Miranda Rights for Youth
Senate Bill 395
SB 395 will require youth under the age of 18 to
consult with legal counsel before they waive their
constitutional rights.

Currently in California, children—no matter howyoung— can waive their Miranda rights. When

lawenforcement conducts a custodial interrogation, they are required to recite basic constitutional rights to theindividual, known as Miranda rights, and secure awaiver of those rights before
proceeding. The waivermust be voluntarily, knowingly, and intelligently made.
Miranda waivers by juveniles present distinct issues.
Recent advances in cognitive science research haveshown that the capacity of youth to grasp legal rights is less than that of an adult. This is especially true for very young, developmentally disabled, or cognitivelydelayed children, and for those with mental health
Although existing law assures counsel for youth accused of crimes, the law does not require law enforcement to recognize that youth are different from adults. It is critical to ensure a youth understands their rights before waiving them.
Recently an appellate court held that a 10-year-old boy made a voluntary, knowing, and intelligent waiver of his Miranda rights. When the police asked if he understood the right to remain silent, he replied, “Yes, that means that I have the right to stay calm.” The California Supreme Court declined to review the lower court’s decision. Several justices disagreed, and in his dissenting statement Justice Liu noted that many states have taken legislative action on this issue and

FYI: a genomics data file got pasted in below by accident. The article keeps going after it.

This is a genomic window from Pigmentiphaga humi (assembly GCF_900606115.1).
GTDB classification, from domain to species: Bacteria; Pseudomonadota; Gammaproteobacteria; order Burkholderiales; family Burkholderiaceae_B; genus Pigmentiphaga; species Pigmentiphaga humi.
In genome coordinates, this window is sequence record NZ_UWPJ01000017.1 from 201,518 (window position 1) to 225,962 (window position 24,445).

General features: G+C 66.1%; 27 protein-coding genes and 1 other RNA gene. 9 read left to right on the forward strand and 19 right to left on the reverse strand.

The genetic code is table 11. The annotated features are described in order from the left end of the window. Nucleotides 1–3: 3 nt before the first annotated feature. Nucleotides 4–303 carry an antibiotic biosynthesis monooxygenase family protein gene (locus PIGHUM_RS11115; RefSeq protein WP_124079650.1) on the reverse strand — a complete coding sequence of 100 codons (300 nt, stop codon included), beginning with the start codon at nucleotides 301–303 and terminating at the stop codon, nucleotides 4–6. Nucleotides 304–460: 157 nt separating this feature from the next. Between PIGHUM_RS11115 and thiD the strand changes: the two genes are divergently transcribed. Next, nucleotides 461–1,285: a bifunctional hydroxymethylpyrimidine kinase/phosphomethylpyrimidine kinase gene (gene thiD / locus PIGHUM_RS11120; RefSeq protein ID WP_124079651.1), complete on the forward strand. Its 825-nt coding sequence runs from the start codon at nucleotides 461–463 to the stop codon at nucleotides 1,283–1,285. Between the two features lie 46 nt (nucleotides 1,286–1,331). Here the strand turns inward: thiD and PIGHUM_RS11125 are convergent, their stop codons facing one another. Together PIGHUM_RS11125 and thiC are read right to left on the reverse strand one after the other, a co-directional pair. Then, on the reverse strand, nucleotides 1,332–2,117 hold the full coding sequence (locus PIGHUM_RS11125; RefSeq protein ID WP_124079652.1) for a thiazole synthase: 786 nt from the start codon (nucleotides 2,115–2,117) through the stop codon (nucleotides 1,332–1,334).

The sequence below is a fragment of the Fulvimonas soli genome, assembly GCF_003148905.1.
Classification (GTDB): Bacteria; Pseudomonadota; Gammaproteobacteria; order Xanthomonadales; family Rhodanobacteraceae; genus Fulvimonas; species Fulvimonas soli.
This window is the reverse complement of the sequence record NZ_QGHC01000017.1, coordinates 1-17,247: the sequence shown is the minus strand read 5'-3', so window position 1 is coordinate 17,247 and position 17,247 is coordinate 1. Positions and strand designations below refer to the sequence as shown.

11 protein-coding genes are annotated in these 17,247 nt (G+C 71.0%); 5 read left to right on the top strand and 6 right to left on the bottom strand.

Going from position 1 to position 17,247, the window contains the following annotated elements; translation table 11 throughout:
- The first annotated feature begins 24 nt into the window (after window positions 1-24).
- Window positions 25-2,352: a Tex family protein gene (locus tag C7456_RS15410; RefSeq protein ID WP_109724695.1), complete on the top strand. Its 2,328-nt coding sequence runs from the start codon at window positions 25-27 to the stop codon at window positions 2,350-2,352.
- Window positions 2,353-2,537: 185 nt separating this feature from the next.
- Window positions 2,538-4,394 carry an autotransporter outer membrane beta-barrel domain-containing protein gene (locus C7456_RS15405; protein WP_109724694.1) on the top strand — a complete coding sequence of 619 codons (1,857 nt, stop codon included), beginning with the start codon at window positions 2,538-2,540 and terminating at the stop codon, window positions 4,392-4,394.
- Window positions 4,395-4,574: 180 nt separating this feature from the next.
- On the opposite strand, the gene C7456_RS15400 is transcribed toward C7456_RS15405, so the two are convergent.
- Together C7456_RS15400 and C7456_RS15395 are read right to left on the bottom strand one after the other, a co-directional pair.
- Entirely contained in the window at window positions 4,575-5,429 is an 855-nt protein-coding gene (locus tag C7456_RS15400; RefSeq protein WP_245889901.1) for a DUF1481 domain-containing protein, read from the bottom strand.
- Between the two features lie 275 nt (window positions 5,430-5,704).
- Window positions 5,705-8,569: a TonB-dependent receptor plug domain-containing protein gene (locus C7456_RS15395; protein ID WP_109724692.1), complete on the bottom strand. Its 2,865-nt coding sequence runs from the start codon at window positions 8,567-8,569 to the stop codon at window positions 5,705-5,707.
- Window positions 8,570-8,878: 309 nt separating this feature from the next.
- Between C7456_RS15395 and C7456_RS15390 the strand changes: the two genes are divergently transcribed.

suggests that California should as well, stating that state law on juvenile waivers is a half-century old and,“predates by several decades the growing body ofscientific research that the [U.S. Supreme Court] has repeatedly found relevant in assessing differences in mental capabilities between children and adults.”
Studies have demonstrated youth often do not fully comprehend the consequences of waiving their rights.
They are also much more likely than adults to waive their rights and to confess to crimes they did not commit. A recent study of exonerations found that 13 percent of adults had falsely confessed, compared to 42 percent of juveniles. The ramifications for both the
individual and society of false confessions are farreaching.
Our society recognizes that children are especially vulnerable in legal situations, which is why youth cannot buy alcohol and cigarettes or enter into legal contracts, yet our state’s laws do not recognize their diminished capacity to understand their Miranda rights. Other states have acknowledged the difference between youth and adults and passed laws providing safeguards for youth. Unfortunately, for juveniles in California, our justice system
only provides Miranda rights in theory. In practice the system is flawed and can and does result in serious disproportionate negative consequences for youth who have the same rights as adults, but do not have the same capacity to understand their rights or the consequences of waiving them.
SB 395 will require youth under 18 to consult with counsel prior to waving their rights. This will preserv youth’s constitutional rights and protect the integrity of our criminal justice system. This bill will bring California’s law in line with modern science. By
ensuring youth understand their rights, we ensure the outcome of interrogations are just and
lawful, and create greater trust, accountability, and due process for all.
Megan Baier 916-651-4033